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Usually during postdoc application in my field applicants are asked to arrange three letters of recommendation. Sometimes one can add more than three letters. Recently I visited an institute for two weeks and gave a seminar on my work. There I also interacted with a faculty member who is a very famous. I asked him if he could write a letter for me. He told me that he could write one. But that would be very short since he knew me only for two weeks. He asked me to take letters from people who knew me for few years and also said that he could write a "fourth letter" if I insist.

Will it be a good idea to ask a letter from him?

(From my personal experience and after discussing with some other people who know him very well, I know he is an excellent human being and also very friendly.)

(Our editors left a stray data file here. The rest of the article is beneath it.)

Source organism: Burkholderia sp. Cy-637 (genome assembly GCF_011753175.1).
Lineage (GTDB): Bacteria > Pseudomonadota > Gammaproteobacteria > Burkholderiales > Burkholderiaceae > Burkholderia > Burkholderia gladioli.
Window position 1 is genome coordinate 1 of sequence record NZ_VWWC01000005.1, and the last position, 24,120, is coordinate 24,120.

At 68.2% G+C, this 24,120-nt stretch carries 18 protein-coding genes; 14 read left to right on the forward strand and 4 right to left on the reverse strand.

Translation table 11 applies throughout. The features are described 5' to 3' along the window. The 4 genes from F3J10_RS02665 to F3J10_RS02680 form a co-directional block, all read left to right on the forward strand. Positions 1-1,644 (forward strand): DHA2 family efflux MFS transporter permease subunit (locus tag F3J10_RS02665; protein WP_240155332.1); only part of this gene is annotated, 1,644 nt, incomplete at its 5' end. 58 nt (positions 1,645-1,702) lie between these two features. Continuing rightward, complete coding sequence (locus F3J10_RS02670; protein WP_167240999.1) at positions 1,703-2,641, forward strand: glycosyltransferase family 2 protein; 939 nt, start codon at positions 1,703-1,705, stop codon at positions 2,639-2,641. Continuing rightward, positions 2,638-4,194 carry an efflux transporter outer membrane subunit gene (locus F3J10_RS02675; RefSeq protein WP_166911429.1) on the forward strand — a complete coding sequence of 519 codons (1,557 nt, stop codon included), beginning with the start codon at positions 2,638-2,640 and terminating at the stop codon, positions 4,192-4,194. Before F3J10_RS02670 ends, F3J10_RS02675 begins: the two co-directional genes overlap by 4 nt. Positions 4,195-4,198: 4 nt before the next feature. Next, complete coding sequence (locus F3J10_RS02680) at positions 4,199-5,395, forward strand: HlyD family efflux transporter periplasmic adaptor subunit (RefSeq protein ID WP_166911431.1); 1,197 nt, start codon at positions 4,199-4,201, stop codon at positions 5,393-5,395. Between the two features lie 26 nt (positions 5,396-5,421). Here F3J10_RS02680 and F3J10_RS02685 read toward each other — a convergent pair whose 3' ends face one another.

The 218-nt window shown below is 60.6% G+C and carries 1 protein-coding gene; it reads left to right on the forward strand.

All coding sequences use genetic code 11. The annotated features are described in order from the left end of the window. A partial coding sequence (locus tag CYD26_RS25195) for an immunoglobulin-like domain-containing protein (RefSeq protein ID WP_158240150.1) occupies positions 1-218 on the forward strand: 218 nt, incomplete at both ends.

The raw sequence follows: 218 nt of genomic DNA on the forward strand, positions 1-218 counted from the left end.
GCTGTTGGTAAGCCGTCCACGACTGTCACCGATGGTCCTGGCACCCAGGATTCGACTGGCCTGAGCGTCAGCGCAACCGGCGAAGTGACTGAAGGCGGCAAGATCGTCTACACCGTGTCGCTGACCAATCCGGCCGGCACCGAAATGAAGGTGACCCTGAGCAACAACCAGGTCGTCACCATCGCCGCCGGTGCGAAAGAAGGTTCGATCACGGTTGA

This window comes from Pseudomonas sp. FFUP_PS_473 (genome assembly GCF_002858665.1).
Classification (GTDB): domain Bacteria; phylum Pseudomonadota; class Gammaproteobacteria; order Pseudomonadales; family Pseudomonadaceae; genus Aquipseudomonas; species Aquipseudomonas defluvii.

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    "If you insist" seems like a red flag phrase for me. I use that phrase to my students that I feel cannot write a supportive/great letters for. In the US all letters sound positive so if they insist I'll write a very generic content-less letter, but it's unlikely to be helpful. – Sana Nov 6 '16 at 17:42
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I think he used short as a euphemism for generic. A short letter might still be excellent if it talks about very specific things and is to the point.

If the collaboration was intense during those 2 weeks, he might have useful things to say. More probably though, he warned you politely that his letter would be generic since he doesn't know you well enough.

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